How (Not) to Inspire a Shared Vision

Like millions of other Americans, I tuned in to hear President Obama’s second inaugural address.  The President is rightly admired for his strong oratory skills and ability to use communication as an effective leadership skill.  That’s why I was so disappointed in the speech.  While there were parts of the speech that resonated with me, overall I thought it landed flat.  As I reflected on my disappointment, I realized that the President had not inspired a shared vision.

If you lead within a church, a ministry, a non-profit, a business or a community, you must be able to communicate in order to lead.  As part of the communication responsibility, every leader must be able to inspire a shared vision.  An inspired vision pulls people forward.  It projects a clear image of a possible future and generates energy to strive toward the destination.

I think the President’s address can help us better understand how to inspire a shared vision.  Here are five components of an inspiring vision (adapted from Kouzes and Posner’s The Leadership Challenge) along with my two cents on how the President performed on each:

  1. An inspiring vision shares an IDEAL.  An ideal is a high standard to aspire to, an ennobling purpose and greater good we are seeking.    What followers need from our leaders is not a laundry list of ideals, but a single high standard to which we want to aspire.
  2. An inspiring vision is UNIQUE, it creates healthy pride in being different by creating an identity that is extraordinary.  An inspired vision helps followers know how we are collectively unique, singular, and unequaled.
  3. An inspiring vision uses IMAGE to make concepts tangible through descriptive language.   Word pictures, stories and symbols help make the vision more memorable and compelling. When a vision lacks true focus, the use of many images prevents the vision from being memorable.
  4. An inspiring vision is FUTURE-ORIENTED, looking toward a destination.  Visions describe an exciting possibility for the future and stretch our minds out into the future and asks us to dream.
  5. An inspiring vision is built around a COMMON GOOD, a way people can come together.  Visions are about developing a shared sense of destiny.  Followers must be able to see themselves and their interests served in the vision; they must see how they are a part of the vision in order to enlist others in it.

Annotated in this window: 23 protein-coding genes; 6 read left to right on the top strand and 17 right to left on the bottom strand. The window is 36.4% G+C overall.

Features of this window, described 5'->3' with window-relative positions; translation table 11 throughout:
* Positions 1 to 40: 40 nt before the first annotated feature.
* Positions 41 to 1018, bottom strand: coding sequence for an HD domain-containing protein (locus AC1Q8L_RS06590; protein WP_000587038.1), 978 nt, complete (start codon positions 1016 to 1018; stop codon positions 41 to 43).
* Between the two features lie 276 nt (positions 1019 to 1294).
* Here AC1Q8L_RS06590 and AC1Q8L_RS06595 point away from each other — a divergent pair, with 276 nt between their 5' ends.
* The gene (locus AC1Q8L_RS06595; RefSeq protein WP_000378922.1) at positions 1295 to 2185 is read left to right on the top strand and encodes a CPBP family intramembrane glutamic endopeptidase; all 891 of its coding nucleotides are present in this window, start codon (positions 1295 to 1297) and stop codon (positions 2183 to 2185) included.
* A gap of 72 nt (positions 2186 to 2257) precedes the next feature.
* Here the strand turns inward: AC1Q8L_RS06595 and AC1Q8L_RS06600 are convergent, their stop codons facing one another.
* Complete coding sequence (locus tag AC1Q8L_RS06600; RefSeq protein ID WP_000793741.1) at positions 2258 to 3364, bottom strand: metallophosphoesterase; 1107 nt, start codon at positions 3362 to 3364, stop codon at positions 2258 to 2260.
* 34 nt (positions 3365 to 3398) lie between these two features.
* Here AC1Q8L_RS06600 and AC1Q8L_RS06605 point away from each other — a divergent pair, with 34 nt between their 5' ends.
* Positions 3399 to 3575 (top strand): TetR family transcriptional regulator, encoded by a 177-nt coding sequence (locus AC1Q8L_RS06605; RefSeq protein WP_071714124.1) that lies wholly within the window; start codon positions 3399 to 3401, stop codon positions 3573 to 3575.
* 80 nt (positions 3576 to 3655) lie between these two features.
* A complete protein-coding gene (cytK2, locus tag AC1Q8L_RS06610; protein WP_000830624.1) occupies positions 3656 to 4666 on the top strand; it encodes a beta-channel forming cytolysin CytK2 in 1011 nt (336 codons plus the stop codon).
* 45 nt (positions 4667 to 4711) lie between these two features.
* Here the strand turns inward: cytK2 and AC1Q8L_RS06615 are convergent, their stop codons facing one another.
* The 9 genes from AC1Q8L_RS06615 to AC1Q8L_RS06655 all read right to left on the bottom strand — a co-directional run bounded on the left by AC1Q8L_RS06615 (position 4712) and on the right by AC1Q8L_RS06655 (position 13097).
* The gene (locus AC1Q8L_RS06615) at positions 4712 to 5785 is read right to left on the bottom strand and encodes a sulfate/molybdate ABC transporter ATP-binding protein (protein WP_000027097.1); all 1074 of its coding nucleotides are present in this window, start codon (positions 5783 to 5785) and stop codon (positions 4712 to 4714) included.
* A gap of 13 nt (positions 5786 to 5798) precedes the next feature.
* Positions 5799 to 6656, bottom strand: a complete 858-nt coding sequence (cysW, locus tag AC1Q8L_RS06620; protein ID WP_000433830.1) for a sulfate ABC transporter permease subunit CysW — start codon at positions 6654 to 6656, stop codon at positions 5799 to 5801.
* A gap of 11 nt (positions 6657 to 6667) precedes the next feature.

So how well do you think the President inspired a shared vision?  What worked and what missed the mark?  And what are some examples of leaders who did a masterful job of inspiring a shared vision?

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Chad Hall

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I just discovered this today and am looking forward to exploring the content on here. It looks like it could be very helpful. Just an FYI - in your paragraph on not putting out B+ material you have a typo. A little ironic. :-) The third sentence begins with "You time" not "Your time."
 
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I'm lost, to say the least! As a new pastor, taking over a newly started church I have read just about everything there is to learn what I can do to grow the church. I truly beleive that those attending our church are friendly and sincere. So that can't be the issue. I have read all the comments to this article and I feel that most churches will never have a fair chance! We are a VERY small church, so we don't have a children's church (yet). So if a family comes and gets upset that we don't have a children's church for them to put their children into, we lose! We do provide things for their kids to do during the service and even have an option for their kids to be in a different room, if they don't want their kids to sit with them. We are also such a small church that we don't have a worship team/band/etc. Our worship music comes from music videos. The congregation we do have likes it this way, but of course we would love to have a worhsip team. So, if someone comes to our church and is upset that we don't have live music, we lose! The point I am trying to make is that when people come in with preconceived ideas of what a church should be like, they will never find a church home, unless they find a church who's goal is to entertain! Every Sunday our message comes from the Bible, so that can't be a complaint for someone, so instead, people leave the church and never come back because they want more from a church: they don't want friendly people who are following the Word of God; they want a church that give them something (a babysitter for their kid, entertainment, free gifts, etc.) I'm sorry if sound cynical, I truly want everyone to hear the Good News and learn about Christ's love, but if they come in looking for something else, then the church will always lose!
 
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